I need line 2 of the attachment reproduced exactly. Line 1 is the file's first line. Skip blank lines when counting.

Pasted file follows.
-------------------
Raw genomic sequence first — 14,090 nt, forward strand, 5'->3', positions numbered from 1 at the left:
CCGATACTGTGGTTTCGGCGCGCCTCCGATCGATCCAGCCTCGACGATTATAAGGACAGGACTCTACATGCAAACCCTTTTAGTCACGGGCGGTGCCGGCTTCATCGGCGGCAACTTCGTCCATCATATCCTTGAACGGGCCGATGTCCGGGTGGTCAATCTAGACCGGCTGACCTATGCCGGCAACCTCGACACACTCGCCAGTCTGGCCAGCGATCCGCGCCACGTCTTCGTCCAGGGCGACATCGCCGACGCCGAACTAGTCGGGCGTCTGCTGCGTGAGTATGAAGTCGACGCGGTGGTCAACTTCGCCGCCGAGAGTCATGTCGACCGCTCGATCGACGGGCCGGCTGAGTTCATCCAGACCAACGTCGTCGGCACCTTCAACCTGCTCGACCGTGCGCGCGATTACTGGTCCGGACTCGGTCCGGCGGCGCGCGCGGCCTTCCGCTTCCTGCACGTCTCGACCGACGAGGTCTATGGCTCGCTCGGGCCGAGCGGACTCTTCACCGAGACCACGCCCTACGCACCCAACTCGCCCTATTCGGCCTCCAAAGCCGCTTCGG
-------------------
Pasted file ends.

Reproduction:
CCGATACTGTGGTTTCGGCGCGCCTCCGATCGATCCAGCCTCGACGATTATAAGGACAGGACTCTACATGCAAACCCTTTTAGTCACGGGCGGTGCCGGCTTCATCGGCGGCAACTTCGTCCATCATATCCTTGAACGGGCCGATGTCCGGGTGGTCAATCTAGACCGGCTGACCTATGCCGGCAACCTCGACACACTCGCCAGTCTGGCCAGCGATCCGCGCCACGTCTTCGTCCAGGGCGACATCGCCGACGCCGAACTAGTCGGGCGTCTGCTGCGTGAGTATGAAGTCGACGCGGTGGTCAACTTCGCCGCCGAGAGTCATGTCGACCGCTCGATCGACGGGCCGGCTGAGTTCATCCAGACCAACGTCGTCGGCACCTTCAACCTGCTCGACCGTGCGCGCGATTACTGGTCCGGACTCGGTCCGGCGGCGCGCGCGGCCTTCCGCTTCCTGCACGTCTCGACCGACGAGGTCTATGGCTCGCTCGGGCCGAGCGGACTCTTCACCGAGACCACGCCCTACGCACCCAACTCGCCCTATTCGGCCTCCAAAGCCGCTTCGG